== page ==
Donald Guderian, et al.,


Olmsted County, et al.,

Filed July 6, 1999
Schumacher, Judge

Olmsted County District Court
File No. C1981795

Wallace F. Gustafson, Waechter & Gustafson 328 Southwest Fifth Street, Post Office Box 567, Willmar, MN 56201 (for appellants)

Robert B. Spelhaug, Heuel, Carlson & Spelhaug, P.A., 404 Marquette Bank Building, Post Office Box 1057, Rochester, MN 55903 (for respondents)

Considered and decided by Schumacher, Presiding Judge, Parker, Judge, and Schultz, Judge.


Legislative intent dictates the application of an ambiguous special law.



Appellants Donald Guderian, Gerald Postier, Janet Hoffmann, Louis Reiter and Richard Flores challenge the district court's grant of summary judgment denying their demand for declaratory relief to enjoin respondents Olmsted County, Mike Podulke, Carol Kamper, Paul Wilson, James Rossman, Jean Michaels and Richard Devlin from implementing a state statute. Because legislative intent resolves statutory ambiguity, we affirm.


In a declaratory judgment action, appellants challenged the Olmsted County Board of Commissioners' resolution to convert from elective to appointive the county's auditor/treasurer position. Appellants are registered voters of Olmsted County. Respondents are Olmsted County, five of seven county commissioners, and the county clerk/administrator. The parties stipulated to the following facts.

On March 23, 1998, 1998 Minn. Laws ch. 307 was signed into law to allow Olmsted County to convert the county's auditor/treasurer from an elective to an appointive position. On March 24, by majority vote, the Board approved resolution Nos. 98-40 and 98-41 to so convert. On March 25, pursuant to ch. 307, § 4, resolution 98-41 was published in the Rochester Post Bulletin, the county's official publication. On March 26, the clerk filed the resolution's Certificate of Approval with the secretary of state. On April 1, again pursuant to section 4, the resolution was published a second time. Thereafter, during a 21-day waiting period, a petition drive to require a conversion referendum failed to secure the necessary 10% of registered voters, as required by section 4. On June 9, 1998, the Board adopted resolution No. 98-82 to complete the conversion.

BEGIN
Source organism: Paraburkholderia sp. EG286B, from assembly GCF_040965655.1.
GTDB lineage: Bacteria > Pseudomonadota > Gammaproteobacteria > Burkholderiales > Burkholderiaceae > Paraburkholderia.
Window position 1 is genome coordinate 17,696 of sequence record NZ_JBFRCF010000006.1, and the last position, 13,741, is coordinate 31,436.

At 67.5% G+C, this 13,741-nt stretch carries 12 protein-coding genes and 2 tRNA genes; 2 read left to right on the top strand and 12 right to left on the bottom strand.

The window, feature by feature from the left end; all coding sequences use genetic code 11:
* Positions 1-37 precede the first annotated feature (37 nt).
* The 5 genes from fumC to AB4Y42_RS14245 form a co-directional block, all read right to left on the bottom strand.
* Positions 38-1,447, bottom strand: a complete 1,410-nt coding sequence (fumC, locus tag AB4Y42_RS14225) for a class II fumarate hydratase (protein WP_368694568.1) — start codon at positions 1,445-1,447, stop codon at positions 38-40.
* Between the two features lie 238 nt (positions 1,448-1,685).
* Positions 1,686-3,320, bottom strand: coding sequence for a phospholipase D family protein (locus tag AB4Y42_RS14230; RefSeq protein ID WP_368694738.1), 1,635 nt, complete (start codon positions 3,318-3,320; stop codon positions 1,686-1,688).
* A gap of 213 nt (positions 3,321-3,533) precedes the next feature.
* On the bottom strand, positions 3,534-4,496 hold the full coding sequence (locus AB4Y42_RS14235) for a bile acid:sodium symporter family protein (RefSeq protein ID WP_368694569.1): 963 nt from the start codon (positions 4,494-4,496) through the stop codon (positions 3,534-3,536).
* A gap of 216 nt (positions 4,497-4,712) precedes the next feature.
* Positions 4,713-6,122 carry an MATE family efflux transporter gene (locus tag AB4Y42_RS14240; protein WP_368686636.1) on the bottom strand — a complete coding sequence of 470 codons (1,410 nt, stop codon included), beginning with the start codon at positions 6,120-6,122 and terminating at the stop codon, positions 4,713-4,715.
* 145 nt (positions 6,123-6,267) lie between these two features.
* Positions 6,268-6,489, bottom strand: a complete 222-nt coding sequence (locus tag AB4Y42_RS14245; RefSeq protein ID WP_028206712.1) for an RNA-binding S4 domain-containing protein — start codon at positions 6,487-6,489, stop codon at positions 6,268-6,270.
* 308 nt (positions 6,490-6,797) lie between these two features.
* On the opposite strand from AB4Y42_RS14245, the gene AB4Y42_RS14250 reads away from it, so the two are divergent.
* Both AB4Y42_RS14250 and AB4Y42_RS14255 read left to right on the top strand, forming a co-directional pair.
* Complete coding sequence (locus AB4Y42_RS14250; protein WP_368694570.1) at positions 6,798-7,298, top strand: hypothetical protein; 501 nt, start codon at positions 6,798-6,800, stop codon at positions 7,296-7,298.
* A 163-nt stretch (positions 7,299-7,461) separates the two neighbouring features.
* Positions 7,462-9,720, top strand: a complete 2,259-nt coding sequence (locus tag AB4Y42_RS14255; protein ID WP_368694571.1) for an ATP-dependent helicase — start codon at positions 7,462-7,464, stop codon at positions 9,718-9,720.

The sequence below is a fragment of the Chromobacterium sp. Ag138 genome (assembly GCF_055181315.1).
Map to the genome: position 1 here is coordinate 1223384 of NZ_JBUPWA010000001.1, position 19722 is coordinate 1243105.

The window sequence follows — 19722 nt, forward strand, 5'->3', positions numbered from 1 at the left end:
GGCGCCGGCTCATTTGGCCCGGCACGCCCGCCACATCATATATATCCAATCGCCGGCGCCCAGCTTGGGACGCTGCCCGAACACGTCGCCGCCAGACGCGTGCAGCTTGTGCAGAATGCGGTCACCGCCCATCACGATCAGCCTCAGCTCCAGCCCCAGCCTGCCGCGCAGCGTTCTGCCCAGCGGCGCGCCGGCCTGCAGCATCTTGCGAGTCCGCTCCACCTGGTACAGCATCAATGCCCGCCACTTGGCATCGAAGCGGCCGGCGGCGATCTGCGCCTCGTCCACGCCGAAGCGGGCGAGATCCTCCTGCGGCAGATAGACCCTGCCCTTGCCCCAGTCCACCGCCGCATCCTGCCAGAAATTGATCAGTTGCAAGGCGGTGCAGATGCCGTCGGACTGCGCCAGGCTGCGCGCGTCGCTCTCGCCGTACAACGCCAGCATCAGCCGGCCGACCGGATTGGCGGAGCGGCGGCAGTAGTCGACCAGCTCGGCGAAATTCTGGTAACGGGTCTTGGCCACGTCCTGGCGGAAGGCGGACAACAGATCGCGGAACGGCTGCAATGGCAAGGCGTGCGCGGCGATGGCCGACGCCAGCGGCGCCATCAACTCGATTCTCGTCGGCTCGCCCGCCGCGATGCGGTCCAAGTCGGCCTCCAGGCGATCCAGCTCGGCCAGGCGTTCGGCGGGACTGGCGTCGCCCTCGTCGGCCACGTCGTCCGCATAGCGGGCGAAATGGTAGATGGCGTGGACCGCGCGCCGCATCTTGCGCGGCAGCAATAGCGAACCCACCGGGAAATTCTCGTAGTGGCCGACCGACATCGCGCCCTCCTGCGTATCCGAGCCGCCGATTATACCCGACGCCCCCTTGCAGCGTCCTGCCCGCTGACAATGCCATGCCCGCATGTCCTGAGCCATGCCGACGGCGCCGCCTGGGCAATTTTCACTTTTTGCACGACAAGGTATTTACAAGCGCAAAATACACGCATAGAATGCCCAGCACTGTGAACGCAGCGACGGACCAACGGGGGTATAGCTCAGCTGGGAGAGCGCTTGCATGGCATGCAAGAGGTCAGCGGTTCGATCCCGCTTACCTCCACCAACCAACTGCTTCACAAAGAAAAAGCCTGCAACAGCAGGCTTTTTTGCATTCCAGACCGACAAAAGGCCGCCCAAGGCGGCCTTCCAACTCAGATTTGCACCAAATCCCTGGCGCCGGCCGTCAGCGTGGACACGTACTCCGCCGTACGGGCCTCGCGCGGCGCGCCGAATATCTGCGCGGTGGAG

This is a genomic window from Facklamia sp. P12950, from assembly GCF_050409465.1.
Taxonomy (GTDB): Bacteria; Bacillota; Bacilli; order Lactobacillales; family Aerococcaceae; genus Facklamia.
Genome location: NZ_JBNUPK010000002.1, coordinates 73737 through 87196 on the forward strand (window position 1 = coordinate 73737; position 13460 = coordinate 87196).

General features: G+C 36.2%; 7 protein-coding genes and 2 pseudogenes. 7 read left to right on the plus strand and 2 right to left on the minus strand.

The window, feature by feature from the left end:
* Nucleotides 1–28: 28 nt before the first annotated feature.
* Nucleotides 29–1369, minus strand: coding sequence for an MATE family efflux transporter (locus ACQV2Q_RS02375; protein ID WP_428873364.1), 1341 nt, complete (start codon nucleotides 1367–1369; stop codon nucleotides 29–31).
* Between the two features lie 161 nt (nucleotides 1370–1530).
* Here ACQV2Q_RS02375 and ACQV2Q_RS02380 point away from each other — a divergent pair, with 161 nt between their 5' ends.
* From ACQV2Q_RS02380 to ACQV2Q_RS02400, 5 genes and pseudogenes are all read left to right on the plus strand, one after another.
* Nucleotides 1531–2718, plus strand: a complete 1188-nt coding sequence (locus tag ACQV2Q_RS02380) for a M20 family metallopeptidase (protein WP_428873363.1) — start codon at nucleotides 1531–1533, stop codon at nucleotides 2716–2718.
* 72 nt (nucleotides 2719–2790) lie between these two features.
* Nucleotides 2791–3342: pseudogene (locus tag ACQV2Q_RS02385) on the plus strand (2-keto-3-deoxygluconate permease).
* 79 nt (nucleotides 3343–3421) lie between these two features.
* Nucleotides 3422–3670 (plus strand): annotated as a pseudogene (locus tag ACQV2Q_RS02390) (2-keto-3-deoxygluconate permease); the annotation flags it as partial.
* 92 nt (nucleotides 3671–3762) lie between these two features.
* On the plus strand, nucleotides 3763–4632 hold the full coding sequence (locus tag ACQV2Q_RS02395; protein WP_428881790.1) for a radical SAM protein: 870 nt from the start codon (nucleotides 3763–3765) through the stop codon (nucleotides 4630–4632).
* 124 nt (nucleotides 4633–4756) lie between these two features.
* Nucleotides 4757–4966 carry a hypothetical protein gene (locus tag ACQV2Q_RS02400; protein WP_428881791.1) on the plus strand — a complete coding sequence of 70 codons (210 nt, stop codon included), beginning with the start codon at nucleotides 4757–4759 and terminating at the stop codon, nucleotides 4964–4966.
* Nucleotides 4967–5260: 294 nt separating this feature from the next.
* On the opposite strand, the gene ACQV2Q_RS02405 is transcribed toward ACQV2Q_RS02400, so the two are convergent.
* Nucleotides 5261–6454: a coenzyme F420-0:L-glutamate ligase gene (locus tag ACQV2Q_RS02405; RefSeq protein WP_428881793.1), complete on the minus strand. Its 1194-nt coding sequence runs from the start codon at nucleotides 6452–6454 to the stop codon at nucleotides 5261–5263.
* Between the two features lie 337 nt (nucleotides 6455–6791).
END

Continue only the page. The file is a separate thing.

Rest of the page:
The district court found that respondents had complied with the legislature's intent as to conversion, despite inconsistencies within the statute. On appeal, appellants argue that the district court incorrectly applied the law and ask that this court nullify respondents' resolution.


Did the district court err in ruling that respondents had complied with statutory intent to convert the county auditor/treasurer position?


On appeal from summary judgment, a reviewing court must determine whether the district court erred in its application of the law and whether there are any genuine issues of material fact. State by Cooper v. French, 460 N.W.2d 2, 4 (Minn. 1990). The parties previously stipulated to the material facts. Where a case is decided on stipulated facts, the only issue on appeal is whether the district court erred in its application of the law. Fingerhut Corp. v. Suburban Nat'l Bank, 460 N.W.2d 63, 65 (Minn. App. 1990). This case involves the construction of a statute, which is a question of law. See Hibbing Educ. Ass'n v. Public Employment Relations Bd., 369 N.W.2d 527, 529 (Minn. 1985).

The legislature wrote 1998 Minn. Laws ch. 307 to provide Olmsted County the opportunity, if it so desired, to convert from elective to appointive its auditor/treasurer position. Chapter 307 is comprised of five sections that provide: (1) the power to adopt the conversion resolution; (2) the power to appoint after conversion; (3) after conversion, the incumbent auditor/treasurer completes his or her term; (4) prior to the conversion's effect the resolution must be twice published, a 21-day waiting period must elapse, and if 10% of the registered voters so petition a referendum must be held as to the resolution; and (5) the effective date of a resolution.